Occupy San Francisco protesters entered Catholic Church-owned properties at 888 Turk last night. This is the same building that a similar group occupied April 1, in a peaceful action that lasted about 24 hours.
The successful reentry was a testament to the spread of skills and cultures surrounding building takeovers by groups like Homes Not Jails. The resulting “rebirth of the SF Commune” was a mellow and pleasant event at first, as protesters on a march from the celebratory Peoples Street Festival joined in the commune. Some held back in the street while others entered the building in hopes of building a “community center”—most remained outside the building, enjoying a free meal cooked and served by some of the same Occupy SF kitchen volunteers that once fed hundreds of people daily at Justin Herman Plaza.
The building occupation was meant to affirm a strong belief in the rights of people to gather and organize, or at the very least have a warm place to sleep at night. It was also an assertion from Occupy: we’re still here, your warnings to property owners to board up their vacant buildings and the chain-link fence you put up in front of 888 Turk (which protesters casually removed upon arrival) won’t stop us.
“The Catholic church owns it. They’re supposed to be doing charity, but they’re leaving it vacant until they can get high rent out of it,” said Jazzie Collins that afternoon, an organizer with Senior Action Network who was there to support the May Day actions.
“There’s too many vacant buildings in this city, while people sleep on the streets.”
Collins spoke only for herself, but her take on the situation matched the sentiments of many who questioned the importance of property rights in the light of unused building and homelessness throughout the city. That’s the same reason that the SF Commune had sprung up in the same building, exactly one month earlier.
Police spokesperson Sergeant Michael Andraychak seemed to believe that this repeat occupation would turn out the same way. “We’re putting up some barricades attempting to restrict access to the building,” said Andraychak around 5pm. “We’re opening traffic back up.”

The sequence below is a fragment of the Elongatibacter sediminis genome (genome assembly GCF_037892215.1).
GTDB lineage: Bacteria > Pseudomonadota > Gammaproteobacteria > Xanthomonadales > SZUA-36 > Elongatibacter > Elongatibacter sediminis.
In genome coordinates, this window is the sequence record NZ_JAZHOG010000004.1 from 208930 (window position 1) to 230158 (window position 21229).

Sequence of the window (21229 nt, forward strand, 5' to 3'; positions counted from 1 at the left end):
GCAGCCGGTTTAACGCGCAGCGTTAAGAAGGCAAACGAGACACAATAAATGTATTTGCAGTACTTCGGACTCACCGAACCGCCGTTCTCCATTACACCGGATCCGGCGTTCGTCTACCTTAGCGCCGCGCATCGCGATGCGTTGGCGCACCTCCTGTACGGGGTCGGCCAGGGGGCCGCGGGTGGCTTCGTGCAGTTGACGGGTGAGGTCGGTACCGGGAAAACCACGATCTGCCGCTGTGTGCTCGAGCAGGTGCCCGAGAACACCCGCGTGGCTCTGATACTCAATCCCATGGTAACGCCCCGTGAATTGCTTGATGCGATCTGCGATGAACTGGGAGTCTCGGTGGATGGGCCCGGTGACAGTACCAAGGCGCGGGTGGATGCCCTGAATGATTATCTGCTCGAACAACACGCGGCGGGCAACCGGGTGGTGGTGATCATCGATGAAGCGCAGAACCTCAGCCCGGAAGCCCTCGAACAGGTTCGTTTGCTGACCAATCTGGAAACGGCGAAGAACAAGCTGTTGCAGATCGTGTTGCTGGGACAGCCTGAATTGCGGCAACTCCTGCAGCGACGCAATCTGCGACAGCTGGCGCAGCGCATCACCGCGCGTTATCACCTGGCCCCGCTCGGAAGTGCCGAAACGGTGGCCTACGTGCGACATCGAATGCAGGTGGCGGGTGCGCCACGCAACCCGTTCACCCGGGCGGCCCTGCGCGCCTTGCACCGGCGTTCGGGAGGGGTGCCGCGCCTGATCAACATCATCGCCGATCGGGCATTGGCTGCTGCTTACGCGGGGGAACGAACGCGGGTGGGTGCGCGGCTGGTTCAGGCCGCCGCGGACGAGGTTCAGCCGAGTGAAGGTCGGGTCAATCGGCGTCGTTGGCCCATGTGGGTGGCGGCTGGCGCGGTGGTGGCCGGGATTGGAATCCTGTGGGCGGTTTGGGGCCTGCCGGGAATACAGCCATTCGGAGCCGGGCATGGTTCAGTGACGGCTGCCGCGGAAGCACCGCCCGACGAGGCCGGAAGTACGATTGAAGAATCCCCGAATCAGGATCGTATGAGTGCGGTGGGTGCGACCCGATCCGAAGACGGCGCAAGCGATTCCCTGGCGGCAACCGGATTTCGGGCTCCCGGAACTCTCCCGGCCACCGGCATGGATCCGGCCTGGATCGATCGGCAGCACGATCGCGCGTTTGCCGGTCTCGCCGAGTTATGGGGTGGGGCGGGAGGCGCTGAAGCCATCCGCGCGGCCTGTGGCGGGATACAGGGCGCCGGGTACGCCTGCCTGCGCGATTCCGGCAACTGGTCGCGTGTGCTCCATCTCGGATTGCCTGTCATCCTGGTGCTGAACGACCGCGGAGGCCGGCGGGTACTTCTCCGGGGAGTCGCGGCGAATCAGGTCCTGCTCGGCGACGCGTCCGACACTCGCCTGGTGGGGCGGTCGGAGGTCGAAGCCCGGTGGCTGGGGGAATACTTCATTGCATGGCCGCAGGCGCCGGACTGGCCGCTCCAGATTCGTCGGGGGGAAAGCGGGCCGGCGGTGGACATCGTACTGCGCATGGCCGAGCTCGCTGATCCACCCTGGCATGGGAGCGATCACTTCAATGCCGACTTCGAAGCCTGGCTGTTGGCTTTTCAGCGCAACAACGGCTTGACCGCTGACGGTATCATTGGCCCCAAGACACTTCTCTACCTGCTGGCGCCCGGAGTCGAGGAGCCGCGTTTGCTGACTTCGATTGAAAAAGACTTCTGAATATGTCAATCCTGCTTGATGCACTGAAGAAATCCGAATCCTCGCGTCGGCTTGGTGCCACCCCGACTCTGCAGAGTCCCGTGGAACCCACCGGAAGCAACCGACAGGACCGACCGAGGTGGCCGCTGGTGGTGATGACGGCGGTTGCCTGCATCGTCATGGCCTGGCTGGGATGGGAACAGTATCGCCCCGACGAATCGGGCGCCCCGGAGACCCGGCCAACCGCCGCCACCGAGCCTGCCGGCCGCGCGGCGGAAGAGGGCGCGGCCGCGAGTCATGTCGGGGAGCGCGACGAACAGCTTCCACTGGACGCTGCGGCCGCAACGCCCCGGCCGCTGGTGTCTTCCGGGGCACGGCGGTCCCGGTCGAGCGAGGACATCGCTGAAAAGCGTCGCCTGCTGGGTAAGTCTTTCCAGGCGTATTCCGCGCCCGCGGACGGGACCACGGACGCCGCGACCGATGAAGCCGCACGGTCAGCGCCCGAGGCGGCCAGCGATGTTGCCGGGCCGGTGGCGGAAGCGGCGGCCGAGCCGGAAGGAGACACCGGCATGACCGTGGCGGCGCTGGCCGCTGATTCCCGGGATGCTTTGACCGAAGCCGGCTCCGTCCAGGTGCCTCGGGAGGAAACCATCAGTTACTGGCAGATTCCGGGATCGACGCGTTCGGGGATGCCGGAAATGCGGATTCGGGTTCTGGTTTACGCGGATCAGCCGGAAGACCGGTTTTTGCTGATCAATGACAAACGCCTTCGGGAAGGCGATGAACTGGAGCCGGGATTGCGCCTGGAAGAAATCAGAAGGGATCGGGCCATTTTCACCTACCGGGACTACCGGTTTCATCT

But not half an hour later, when the police put up the final barricades sealing off access to the building, the dozen or so people who got caught inside pushed back at the barricade. Police responded with intimidating and striking a few with batons. Then, a man appeared on the roof.
His face was covered in a black bandanna. He raised his arms, and in each hand, he held a brick. Onlookers began shouting, “don’t throw those!” He did though. He hit one man in the face, a fellow protester who, according to one source, has supported the Occupy SF effort since the camp.
The mood of the crowd chilled. The brick-thrower held up more bricks, menacingly.
Police closed the street off to traffic. Soon most protesters, supporters, and interested bystanders were on the other side of Gough or in the park, watching the events. A few spoke to and yelled at police lined up on the corners. Hundreds more police stood ground on Turk in front of the building. A few dozen remained inside, including one who had appeared on the roof, taken the bricks from the assailant, and tossed them off, out of reach.
Police arrested a suspect for the brick throwing as he exited the building out the back. Jesse Nesbitt, 34, is in custody in San Francisco County jail on $150,000 bail. According to sheriff’s department spokesperson Susan Fahey, he has been charged with three penal code violations: felony assault with force likely to cause great bodily injury (245a), assault on a peace officer with force likely to cause great bodily injury (245c), and felony vandalism of more than $400, 594b1.